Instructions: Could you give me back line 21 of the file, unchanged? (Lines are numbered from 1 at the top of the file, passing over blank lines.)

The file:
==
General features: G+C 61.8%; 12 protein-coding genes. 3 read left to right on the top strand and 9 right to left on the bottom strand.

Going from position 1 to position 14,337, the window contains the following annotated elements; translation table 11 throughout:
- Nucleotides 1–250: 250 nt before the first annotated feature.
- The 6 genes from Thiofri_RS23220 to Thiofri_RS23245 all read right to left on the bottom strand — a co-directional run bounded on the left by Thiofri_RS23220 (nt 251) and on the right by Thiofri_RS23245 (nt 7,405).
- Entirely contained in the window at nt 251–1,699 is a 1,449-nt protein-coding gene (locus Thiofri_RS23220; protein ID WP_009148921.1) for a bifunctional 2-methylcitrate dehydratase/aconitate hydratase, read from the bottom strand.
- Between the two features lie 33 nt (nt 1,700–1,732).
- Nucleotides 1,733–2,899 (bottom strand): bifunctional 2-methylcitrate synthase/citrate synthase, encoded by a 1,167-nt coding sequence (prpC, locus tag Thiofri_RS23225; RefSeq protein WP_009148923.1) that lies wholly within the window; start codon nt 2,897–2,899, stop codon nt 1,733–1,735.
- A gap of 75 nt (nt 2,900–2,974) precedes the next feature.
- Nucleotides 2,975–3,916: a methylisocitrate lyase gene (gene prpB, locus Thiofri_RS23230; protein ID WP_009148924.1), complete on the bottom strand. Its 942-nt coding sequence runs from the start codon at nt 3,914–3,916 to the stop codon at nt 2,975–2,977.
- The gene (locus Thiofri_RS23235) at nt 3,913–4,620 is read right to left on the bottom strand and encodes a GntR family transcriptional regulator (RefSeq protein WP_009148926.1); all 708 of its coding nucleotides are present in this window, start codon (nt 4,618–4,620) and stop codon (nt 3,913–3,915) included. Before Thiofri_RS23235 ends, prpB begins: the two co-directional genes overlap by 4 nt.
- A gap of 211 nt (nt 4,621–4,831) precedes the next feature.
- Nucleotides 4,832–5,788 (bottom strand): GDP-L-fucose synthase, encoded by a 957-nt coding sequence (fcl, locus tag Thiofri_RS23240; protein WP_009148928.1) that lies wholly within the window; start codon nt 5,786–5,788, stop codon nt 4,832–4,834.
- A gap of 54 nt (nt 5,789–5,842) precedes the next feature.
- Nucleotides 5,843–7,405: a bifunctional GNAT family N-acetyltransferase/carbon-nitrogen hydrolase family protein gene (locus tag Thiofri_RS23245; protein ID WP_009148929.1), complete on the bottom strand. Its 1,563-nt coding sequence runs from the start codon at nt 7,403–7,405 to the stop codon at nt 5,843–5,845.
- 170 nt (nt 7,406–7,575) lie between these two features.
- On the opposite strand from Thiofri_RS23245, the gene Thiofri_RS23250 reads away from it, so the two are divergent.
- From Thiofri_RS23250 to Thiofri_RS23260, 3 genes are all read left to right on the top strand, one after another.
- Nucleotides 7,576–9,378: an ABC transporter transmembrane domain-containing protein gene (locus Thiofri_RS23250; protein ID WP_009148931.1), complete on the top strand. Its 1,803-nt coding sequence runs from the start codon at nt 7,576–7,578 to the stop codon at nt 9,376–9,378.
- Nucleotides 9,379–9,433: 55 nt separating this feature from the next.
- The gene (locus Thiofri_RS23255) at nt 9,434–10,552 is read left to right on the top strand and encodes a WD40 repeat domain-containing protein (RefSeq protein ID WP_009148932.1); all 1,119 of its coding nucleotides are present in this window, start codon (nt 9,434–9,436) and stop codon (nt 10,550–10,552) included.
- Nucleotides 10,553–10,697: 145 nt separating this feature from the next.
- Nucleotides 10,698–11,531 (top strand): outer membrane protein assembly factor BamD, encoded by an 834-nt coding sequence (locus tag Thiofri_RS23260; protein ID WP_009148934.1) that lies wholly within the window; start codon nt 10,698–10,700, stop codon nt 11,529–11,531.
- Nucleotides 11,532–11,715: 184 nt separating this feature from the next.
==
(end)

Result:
- Nucleotides 10,553–10,697: 145 nt separating this feature from the next.